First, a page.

Make war on the urge to sulk when you don’t get your way. This is such an important topic, and I’m glad we can get to it today. Pastor John joins us over the telephone. The topic comes up in an email question from a podcast listener named Christopher in Seattle, Washington.
“Pastor John, thank you for this podcast. When I get angry in my home, I have a tendency to shut down. I don’t lash out in anger or cuss; I sulk. I give my wife the silent treatment. I know this is wrong. Please help me better understand how to communicate in my home when or shortly after conflict flares up. I want to lead well and reflect Christ more. As a leader of your home, what have you learned over the years?”
Seven years ago, I took a leave of absence, specifically about eight months in fact, to do a self-assessment of my own soul, and my family, and my ministry. I was still preaching and pastoring at the time.
“It’s easy to describe our sins in a self-excusing way, but if you name them and define them, they start to look bad.”
I came back from that leave having put my finger on five besetting sins of John Piper that I more or less count as corrupt, fallen personality traits (which is no excuse). They’re just part of me. I’ve seen them for decades, and it was just good to get a name on them, isolate them, understand them, confess them. Here they are: selfishness, anger, self-pity, quickness to blame, and sullenness. I mention this because when Christopher said sulking was one of his problems, I think he means what I mean by sullenness.
Perhaps the most helpful thing I can do is to walk Christopher through my process of self-understanding and how the Lord has helped me to make some war on these sins. Let me name them and just put a sentence of description on each one so that we just let the ugliness be revealed. It’s so easy to describe our sins in a self-excusing way, but if you name your sins and then define them, it starts to look pretty bad.
Here’s what I mean by the first one, selfishness. I have five things that characterize my selfishness.
The reason I’m using the word reflex to describe selfishness is because there is zero premeditation. I don’t have to decide to be selfish. When these responses happen, they’re coming from my old nature, not from reflection. They are the marks of original sin in my life, and I am guilty for them.
Now, what happens when this selfishness is challenged by someone? Here’s where the other sins come in.
For example, anger. I have a strong emotional opposition to the obstacle in my way. I tighten up, and I want to strike out verbally or physically.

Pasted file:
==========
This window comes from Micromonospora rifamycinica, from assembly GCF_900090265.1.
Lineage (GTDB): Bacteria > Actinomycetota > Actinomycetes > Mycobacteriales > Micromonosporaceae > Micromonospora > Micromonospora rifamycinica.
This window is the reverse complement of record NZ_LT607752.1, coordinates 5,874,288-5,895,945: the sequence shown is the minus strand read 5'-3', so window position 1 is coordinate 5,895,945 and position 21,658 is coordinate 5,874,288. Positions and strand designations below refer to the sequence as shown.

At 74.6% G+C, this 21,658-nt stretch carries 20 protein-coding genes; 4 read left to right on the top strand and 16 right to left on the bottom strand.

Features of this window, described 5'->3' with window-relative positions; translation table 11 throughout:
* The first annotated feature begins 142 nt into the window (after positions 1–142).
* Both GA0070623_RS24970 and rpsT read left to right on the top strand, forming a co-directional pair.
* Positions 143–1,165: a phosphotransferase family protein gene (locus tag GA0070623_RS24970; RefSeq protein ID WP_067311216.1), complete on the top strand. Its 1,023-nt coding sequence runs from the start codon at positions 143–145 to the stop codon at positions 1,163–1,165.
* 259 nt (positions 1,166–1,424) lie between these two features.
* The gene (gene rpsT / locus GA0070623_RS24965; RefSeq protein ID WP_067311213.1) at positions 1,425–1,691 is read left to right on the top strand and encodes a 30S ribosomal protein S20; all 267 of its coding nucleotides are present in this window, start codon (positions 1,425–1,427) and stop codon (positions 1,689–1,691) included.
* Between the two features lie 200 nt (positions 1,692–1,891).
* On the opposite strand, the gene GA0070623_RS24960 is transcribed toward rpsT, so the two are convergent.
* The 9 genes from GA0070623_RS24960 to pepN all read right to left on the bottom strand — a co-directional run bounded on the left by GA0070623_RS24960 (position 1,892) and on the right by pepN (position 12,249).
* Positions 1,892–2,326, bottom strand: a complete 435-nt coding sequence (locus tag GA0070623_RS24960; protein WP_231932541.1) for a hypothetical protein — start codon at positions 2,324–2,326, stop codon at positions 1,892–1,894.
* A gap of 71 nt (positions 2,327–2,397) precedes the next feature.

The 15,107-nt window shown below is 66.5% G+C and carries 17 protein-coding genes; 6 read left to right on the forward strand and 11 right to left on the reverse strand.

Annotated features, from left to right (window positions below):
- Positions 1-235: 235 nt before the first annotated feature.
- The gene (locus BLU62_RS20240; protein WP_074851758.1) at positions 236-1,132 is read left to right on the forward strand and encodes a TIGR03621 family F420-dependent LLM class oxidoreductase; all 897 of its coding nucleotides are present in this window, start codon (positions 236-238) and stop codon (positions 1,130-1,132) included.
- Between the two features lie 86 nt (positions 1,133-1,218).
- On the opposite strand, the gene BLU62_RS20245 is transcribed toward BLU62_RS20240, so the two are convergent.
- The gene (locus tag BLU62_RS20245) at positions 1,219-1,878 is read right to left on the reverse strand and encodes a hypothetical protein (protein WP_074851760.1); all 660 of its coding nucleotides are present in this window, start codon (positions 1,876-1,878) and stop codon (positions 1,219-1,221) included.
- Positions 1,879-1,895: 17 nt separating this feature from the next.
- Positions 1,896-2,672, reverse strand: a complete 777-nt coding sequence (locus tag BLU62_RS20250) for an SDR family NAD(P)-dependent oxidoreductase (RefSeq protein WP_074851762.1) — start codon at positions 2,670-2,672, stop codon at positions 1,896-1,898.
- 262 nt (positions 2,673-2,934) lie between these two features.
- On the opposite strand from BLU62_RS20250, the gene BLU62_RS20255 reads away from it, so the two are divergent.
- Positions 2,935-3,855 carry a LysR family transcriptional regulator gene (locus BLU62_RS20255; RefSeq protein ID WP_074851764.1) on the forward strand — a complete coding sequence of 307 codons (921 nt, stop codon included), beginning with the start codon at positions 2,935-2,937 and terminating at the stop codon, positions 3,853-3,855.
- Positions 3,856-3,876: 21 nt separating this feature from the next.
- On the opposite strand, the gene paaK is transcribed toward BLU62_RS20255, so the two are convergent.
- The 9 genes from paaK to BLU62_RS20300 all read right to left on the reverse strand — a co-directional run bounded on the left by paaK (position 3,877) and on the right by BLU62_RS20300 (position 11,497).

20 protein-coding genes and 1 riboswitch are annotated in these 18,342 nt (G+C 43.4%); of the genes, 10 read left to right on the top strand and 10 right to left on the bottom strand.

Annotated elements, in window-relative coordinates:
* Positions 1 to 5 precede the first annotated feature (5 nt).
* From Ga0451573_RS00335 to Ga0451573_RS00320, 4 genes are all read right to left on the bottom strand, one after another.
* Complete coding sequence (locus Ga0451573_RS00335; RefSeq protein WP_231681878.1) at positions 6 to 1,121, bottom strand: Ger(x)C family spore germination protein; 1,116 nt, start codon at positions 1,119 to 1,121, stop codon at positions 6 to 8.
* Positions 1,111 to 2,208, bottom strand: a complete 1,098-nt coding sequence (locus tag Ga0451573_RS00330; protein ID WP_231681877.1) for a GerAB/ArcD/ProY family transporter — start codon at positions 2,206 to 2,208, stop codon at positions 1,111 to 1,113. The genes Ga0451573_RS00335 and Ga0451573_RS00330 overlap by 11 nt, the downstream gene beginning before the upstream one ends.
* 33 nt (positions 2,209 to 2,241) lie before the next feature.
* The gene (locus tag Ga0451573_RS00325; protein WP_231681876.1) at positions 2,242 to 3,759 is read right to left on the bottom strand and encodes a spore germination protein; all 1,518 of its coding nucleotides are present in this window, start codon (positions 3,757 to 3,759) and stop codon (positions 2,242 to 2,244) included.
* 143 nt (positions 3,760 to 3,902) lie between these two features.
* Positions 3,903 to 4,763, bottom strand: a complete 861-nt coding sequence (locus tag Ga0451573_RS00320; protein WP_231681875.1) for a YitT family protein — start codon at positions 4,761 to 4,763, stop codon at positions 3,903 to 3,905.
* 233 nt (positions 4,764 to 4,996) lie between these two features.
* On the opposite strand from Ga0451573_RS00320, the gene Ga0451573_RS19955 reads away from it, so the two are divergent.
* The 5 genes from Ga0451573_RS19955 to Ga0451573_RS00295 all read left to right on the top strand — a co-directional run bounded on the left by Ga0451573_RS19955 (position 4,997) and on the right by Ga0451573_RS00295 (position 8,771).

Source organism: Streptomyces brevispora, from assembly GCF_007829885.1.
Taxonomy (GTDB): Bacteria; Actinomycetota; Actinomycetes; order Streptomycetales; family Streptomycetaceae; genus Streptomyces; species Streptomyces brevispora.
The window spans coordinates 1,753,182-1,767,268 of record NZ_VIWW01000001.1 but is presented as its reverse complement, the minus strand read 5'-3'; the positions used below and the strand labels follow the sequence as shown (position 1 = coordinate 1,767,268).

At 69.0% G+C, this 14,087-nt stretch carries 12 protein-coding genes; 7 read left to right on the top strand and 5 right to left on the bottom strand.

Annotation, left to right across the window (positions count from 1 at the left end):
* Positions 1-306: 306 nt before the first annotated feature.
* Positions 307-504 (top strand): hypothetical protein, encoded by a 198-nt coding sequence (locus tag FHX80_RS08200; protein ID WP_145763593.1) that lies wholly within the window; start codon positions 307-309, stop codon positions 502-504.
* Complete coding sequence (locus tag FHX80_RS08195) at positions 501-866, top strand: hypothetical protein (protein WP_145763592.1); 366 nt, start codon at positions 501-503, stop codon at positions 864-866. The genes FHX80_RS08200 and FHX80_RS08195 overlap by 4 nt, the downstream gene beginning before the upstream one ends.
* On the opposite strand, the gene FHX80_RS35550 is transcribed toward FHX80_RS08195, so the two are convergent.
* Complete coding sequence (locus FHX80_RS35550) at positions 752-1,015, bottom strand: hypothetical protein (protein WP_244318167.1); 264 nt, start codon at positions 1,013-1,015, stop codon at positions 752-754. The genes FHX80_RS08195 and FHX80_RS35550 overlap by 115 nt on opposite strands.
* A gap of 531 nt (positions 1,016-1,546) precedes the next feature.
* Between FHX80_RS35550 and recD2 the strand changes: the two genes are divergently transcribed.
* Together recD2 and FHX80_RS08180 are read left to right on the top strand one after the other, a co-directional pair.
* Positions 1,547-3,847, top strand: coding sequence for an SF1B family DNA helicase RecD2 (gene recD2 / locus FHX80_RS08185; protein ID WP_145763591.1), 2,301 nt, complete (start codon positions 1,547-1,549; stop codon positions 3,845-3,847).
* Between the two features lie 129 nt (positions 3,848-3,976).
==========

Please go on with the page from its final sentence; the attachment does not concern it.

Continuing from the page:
Self-pity comes up when I feel wounded. Others can recognize in me that I want to be admired or pitied for my sense of being wounded or mistreated by someone. I want others to know it, recognize it, and feel sorry for me.
“I’m using the word ‘reflex’ to describe selfishness because there is zero premeditation. I don’t have to decide to be selfish.”
Quickness to blame is a reflex to attribute to others the cause of the frustrating situation I’m in. Others can feel it in a tone of voice, a look on the face, a sideways query, or an outright accusation.
Then lastly, sullenness or sulking. This is the sinking discouragement, the moodiness, the hopelessness, the unresponsiveness, the withdrawn deadness of emotion. Of course, the effect on marriage is that my wife feels blamed and disapproved of rather than cherished and cared for. Tender emotions start to die, hope is depleted, strength to carry on in the hardships of ministry wanes. That’s my diagnosis.
Now, Charles Wesley taught us to sing, “He breaks the power of canceled sin.” When he did, he was teaching the fundamental truth about how the cross of Christ relates to our battle with our own sin.
The cross cancels sins by faith for all who believe in Jesus. Then on the basis of that cancellation of our sins, the power of our actual sinning is broken. It’s not the other way around. There would be no gospel and no music if we tried to sing, “He cancels the guilt of our conquered sins.” That’s not gospel. First the cancellation, then the conquering, which means that the link between the cross and my conquered sin is a Holy Spirit–empowered willing. It works a willing in me.
Listen to these texts.
Romans 7:6: “Having died to that which held us captive, so that we serve in the new way of the Spirit.” I serve by the Spirit, because I died on the cross.